Tag Archives: C. H. Dodd

The Enigma of Genre and The Gospel of John

In an earlier post, I wrote:

Seen from the perspective of believers, the Gospel of Mark and the Gospel of John are disconcertingly different. On the other hand, if we clear our minds of the anxiety of historicity, we see that Mark and John resemble one another much more than they do any “other” Greco-Roman biography.

Notice that both gospels don’t begin with the birth of the subject (Jesus) or even vignettes from his childhood. Instead, they start with John the Baptist. In fact, both John and Mark have the Baptist utter the very first words of direct speech.

Charles Harold Dodd

The fact that John’s pattern for writing a gospel — what the Germans refer to as Gattung — seems suspiciously similar to Mark’s pattern did not escape Charles H. Talbert’s notice. In What Is a Gospel? he wrote:

The heritage of the last generation’s research, as enshrined in the commentaries on the Fourth Gospel by C. H. Dodd and Rudolf Bultmann, has supplied us with the working hypothesis that John and the Synoptics are independent of one another. James M. Robinson has seen that this hypothesis poses the problem of explaining how the same Gattung could emerge independently in two different trajectories, the synoptic and the Johannine.

If, as is usually supposed, Mark was the creator of the literary genre gospel and if John was independent of Mark, where did the fourth Evangelist get his pattern? (Talbert 1986, p. 9-10, bold emphasis mine)

Mark’s Pattern

The consensus among NT scholars for over a century has held that sayings of and stories about Jesus floated freely, first as oral history — kept alive through telling and retelling by his disciples — then as oral tradition, and finally as written gospels. But those first “gospels” were, so the reasoning goes, more or less freeform collections. Not until Mark did we at last see the first narrative gospel, which integrated the stories, sayings, and parables, laid out structurally as a journey along the path from Galilee to Jerusalem, with a tacked-on, pre-existing Passion Narrative.

[James M. Robinson] states that “the view that one distinctive Gattung Gospel emerged sui generis from the uniqueness of Christianity seems hardly tenable.” [Robinson (Trajectories) p. 235, 1971] The emergence of Mark and John independently points to the necessity for a reexamination of the question of the genre of the canonical gospels. (Talbert 1986, p. 10)

Wow. Can you believe Bultmann had the nerve to insist that the author of the Fourth Gospel had no knowledge at all of Mark’s gospel and failed to realize that John’s independent invention of a supposedly unique Gattung strains credulity?  read more »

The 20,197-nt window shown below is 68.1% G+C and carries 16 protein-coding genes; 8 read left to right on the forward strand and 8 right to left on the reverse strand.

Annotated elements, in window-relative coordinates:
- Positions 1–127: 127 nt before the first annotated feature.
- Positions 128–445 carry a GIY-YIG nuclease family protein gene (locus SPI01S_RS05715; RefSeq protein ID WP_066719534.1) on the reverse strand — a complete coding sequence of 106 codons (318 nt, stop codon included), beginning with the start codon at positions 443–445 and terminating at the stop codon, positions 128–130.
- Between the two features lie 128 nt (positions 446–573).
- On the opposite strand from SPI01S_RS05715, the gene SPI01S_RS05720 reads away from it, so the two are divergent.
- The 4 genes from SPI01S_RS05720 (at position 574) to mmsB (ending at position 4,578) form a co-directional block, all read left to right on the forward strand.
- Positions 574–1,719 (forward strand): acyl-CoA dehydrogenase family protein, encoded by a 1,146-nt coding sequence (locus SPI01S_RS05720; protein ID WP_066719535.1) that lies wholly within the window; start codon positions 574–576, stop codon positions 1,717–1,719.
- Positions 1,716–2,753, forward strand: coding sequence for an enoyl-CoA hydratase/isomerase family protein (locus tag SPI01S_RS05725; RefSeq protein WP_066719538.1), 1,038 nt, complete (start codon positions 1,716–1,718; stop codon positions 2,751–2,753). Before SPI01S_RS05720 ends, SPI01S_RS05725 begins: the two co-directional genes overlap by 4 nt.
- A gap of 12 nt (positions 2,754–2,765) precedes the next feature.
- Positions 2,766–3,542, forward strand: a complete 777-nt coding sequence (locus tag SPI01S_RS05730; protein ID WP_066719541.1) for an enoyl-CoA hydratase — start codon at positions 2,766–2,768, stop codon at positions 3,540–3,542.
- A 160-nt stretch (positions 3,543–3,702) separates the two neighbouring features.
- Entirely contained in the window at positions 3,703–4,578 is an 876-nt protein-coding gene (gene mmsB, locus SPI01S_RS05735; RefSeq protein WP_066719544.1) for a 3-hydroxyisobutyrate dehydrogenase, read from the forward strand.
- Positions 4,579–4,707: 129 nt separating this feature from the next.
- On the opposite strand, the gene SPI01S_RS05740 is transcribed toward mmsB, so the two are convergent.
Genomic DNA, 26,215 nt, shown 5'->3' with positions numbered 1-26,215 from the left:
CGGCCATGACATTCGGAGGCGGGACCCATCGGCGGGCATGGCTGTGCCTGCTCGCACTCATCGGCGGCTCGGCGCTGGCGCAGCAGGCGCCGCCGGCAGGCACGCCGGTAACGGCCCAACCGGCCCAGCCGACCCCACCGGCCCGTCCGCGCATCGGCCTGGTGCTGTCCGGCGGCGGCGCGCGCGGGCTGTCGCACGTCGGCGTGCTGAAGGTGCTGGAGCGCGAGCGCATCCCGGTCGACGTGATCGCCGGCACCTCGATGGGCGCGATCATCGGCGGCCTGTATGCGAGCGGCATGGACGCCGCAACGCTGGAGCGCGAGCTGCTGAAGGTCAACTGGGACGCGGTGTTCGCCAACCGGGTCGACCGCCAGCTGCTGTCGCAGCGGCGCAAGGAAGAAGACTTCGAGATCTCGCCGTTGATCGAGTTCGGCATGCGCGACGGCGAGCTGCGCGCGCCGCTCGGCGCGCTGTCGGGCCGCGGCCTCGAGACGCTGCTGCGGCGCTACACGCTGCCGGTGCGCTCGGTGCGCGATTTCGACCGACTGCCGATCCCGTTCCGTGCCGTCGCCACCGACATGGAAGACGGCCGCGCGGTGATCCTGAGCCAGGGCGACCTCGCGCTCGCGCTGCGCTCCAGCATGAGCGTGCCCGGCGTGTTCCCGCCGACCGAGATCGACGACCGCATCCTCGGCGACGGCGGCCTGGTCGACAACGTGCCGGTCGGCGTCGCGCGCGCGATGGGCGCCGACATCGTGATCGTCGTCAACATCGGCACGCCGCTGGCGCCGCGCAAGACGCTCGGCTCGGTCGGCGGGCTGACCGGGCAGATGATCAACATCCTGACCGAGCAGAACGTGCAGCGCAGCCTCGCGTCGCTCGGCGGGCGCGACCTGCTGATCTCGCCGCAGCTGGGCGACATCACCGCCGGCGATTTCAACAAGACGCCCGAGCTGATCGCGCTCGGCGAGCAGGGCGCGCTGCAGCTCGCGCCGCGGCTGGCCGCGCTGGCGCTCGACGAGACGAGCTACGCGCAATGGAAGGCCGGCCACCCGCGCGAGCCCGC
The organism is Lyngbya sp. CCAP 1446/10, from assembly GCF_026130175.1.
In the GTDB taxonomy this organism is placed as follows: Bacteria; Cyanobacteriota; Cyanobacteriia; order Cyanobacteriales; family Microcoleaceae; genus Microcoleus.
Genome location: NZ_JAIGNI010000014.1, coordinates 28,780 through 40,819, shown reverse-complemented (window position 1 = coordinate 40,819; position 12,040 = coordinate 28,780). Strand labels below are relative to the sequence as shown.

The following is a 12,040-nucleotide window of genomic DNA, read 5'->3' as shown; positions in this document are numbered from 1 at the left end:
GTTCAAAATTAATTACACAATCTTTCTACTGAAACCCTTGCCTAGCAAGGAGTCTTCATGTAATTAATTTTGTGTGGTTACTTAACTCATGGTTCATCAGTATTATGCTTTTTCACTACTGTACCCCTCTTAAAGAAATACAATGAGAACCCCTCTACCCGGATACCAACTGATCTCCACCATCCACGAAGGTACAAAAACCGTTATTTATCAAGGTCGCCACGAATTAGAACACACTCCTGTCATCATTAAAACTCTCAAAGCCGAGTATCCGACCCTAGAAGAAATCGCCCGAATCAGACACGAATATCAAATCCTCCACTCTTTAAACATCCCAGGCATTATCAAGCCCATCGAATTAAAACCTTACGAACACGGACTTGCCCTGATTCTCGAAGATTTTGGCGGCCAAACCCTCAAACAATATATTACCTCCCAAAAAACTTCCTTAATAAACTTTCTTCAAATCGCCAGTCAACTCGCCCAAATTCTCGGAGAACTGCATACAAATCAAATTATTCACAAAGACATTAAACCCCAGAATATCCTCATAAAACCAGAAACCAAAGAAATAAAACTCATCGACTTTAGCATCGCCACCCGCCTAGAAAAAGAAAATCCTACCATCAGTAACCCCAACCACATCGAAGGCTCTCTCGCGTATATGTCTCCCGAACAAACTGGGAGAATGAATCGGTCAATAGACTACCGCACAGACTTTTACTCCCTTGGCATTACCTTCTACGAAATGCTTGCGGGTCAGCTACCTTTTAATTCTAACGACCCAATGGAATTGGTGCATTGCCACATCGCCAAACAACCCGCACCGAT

It all depends where one enters the circle

Reading Jesus the Healer by Stevan Davies alongside Constructing Jesus by Dale Allison is an interesting exercise in chiaroscuro comparisons.

Both agree on the nature of circularity at the heart of historical Jesus studies. Davies begins with a quotation from E. P. Sanders:

In regard to Jesus research E. P. Sanders correctly observes, “There is, as is usual in dealing with historical questions, no opening which does not involve one in a circle of interpretation, that is, which does not depend on points which in turn require us ot understand other [points],” and he insists that “one must be careful to enter the circle at the right point, that is, to choose the best starting place.” The best starting place, it follows, is one that is historically secure with a meaning that can be known somewhat independently from the rest of the evidence. It further follows, as he rightly says, that one should “found the study on bedrock, and especially to begin at the right point.”

In the field of Jesus research, however, one person’s bedrock is another person’s sand. I cannot honestly think of a single supposed bedrock event or interpretive stance that somebody has not denied. Nor, to my knowledge, are there any two constructions of the “authentic” sayings of Jesus that are identical. One might compile a short set of parables, proverbs, and aphorisms that are universally conceded to be from Jesus, but they will be that set that conveys the least inherent meaning . . . and where one can go from there I am not at all sure. (p. 43, my bolding)

Davies opts, then, to embrace as his bedrock two details upon which “scholars agree almost unanimously”: that Jesus was believed in his time to have been (1) a prophet and (2) a healer and exorcist. read more »